34Back to top Go down    Re: Motorcycle jack versus Motorcycle lift. on Thu Nov 12, 2015 10:14 am

Point-Seven-five

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@1990k75 wrote:Wish I had read this thread last week... Sad 

Now I have fairing repairs to do, & no source of matching paint...  Crying or Very sad 

Try these guys, I have bought Mystic Red from them that is a perfect match. 

http://www.cyclecolor.com/wwwroot/order_paint_here.htm#TUCC

Don't bother with their clear coat.  You can get that in rattle cans locally, or do like I do and take the parts with the base coat on them to a collision shop for the clear coat.  They can shoot your parts when they are doing a car with the left over clear.  I have had both lower panels for an RT fairing clear coated this way for $25.

If they won't ship to you, I could order for you and have them ship to me in New York.  I will be ordering some paint for my K75S in a few weeks.  I can then mail from Niagara Falls, ON and avoid the customs hassle.


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Present:
1994 K75RT
1994 K75S
1992 K100RS

Past:
1982 Honda FT500
1979 Honda XR185
1977 Honda XL125
1974 Honda XL125
1972 OSSA Pioneer 250
1968 Kawasaki 175
    

35Back to top Go down    Re: Motorcycle jack versus Motorcycle lift. on Fri Nov 13, 2015 12:01 am

1990k75

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@robmack wrote:You don't drill holes in the motorcycle; you bolt into the threaded holes that are on the block which are placed there for the lower fairing pan.  The holes are drilled into the angle iron to line up with the threaded holes in the block, and screws are used to fasten the irons onto the block.  This provides your stable platform.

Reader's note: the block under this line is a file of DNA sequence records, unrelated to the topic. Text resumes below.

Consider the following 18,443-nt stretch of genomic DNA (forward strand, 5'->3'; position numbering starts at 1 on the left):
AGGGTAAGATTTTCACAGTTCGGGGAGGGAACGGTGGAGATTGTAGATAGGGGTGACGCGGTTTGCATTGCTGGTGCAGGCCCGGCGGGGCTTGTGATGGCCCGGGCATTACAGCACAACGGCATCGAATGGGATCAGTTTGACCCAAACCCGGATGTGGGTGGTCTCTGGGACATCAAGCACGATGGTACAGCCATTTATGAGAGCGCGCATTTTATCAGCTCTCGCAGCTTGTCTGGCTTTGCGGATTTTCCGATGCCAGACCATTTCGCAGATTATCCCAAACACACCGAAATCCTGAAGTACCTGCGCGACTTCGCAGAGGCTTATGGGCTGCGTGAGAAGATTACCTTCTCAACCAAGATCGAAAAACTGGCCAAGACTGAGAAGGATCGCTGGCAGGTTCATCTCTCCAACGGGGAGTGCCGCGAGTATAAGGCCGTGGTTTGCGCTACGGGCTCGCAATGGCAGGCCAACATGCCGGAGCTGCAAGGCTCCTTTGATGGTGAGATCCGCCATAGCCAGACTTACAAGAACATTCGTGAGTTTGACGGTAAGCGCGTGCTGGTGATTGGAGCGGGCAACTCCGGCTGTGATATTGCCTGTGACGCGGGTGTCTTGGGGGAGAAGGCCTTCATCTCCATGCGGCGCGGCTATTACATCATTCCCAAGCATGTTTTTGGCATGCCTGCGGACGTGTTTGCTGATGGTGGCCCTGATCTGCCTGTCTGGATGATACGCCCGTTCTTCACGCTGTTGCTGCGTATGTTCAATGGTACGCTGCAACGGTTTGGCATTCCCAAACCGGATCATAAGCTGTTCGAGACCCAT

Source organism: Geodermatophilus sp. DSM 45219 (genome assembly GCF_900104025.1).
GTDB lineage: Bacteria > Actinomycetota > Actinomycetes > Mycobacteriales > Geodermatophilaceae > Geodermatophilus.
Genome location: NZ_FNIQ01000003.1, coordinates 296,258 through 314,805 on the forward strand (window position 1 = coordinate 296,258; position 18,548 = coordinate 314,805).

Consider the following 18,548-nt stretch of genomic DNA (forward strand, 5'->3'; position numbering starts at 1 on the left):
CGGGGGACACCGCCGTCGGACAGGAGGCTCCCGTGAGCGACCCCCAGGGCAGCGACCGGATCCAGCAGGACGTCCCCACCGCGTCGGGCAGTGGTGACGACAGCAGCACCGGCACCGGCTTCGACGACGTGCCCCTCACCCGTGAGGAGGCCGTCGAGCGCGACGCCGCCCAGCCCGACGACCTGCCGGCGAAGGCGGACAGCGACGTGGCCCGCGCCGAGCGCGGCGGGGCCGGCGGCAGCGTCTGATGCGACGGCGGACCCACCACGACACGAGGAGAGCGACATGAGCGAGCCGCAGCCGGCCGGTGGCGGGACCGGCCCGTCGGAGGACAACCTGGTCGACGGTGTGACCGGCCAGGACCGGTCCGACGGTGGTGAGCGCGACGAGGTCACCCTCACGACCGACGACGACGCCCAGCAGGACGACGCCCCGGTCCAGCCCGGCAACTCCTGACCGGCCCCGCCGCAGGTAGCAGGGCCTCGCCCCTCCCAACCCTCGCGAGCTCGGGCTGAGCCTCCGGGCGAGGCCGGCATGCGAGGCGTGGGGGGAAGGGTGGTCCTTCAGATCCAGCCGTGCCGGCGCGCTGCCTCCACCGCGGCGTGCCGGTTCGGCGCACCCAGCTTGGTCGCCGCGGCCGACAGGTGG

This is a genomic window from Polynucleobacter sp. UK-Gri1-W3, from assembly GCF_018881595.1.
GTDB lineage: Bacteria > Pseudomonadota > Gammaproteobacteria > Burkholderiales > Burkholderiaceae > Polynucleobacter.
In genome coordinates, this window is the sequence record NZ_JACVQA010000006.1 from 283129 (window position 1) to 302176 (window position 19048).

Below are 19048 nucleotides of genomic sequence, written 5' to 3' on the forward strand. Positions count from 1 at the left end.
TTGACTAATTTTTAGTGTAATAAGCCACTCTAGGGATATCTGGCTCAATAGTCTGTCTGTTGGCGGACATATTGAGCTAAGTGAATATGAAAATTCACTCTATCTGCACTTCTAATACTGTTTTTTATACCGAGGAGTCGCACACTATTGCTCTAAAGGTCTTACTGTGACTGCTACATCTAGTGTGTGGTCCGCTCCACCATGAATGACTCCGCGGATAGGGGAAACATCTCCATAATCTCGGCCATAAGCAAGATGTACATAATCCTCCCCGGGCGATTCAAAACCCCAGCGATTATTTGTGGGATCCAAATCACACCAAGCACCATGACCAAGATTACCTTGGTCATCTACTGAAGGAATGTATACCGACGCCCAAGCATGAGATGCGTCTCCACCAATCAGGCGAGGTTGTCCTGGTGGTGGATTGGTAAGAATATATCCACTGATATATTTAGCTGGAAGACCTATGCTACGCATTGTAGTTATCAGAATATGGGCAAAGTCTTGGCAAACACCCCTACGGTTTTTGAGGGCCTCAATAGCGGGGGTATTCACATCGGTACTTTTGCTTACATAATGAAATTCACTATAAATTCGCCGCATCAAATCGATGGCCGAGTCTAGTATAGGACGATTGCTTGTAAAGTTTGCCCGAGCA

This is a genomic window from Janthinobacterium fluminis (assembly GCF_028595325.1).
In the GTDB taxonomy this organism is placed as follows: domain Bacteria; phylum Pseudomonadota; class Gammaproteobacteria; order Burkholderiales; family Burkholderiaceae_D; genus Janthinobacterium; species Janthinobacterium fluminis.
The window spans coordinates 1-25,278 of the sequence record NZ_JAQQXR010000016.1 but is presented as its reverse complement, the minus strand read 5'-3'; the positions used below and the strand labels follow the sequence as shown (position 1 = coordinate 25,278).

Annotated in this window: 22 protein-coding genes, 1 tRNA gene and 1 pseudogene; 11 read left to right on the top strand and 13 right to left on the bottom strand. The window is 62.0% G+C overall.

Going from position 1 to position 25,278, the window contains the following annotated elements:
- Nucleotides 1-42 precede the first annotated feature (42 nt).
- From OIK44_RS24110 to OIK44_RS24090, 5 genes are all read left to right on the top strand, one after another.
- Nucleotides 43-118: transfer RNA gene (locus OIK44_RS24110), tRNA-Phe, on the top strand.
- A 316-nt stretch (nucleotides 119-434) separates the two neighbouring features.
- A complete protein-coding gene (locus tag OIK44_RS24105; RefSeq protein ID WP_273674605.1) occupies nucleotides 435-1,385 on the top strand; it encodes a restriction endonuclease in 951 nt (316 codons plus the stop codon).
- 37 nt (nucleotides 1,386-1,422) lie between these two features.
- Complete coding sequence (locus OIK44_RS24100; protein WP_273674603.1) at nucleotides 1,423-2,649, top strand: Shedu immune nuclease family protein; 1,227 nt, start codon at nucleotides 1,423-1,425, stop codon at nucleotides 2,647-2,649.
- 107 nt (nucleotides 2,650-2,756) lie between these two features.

To bad you're in Quebec and not near Toronto.  I have the original irons in the basement not being used you can have.

Thanks for the generous offer - with shipping costs as they are...  Twisted Evil

I've got a drill press & a handy local welding shop to source angle iron, so should be OK

    

36Back to top Go down    Re: Motorcycle jack versus Motorcycle lift. on Fri Nov 13, 2015 12:57 am

1990k75

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Hey Point-Seven-Five...

Very nice of you to offer to smuggle for me  Wink  because they clearly state US orders only... Sad 

We get this all the time, from some who can't be bothered with the paperwork - to those who can't legally ship flammable (gee, like paint!) or terrorist-type raw materials.

I'll hustle out to the garage & check paint colour (or color as spellcheck has just reminded me it is in USA) & get back to you.

Don't think (sometimes I do this...) I'll publish my CC# here Laughing but I can PM it to you.
Scary prices for big cans! If you just want the 2oz touch-up I'll pay for yours too.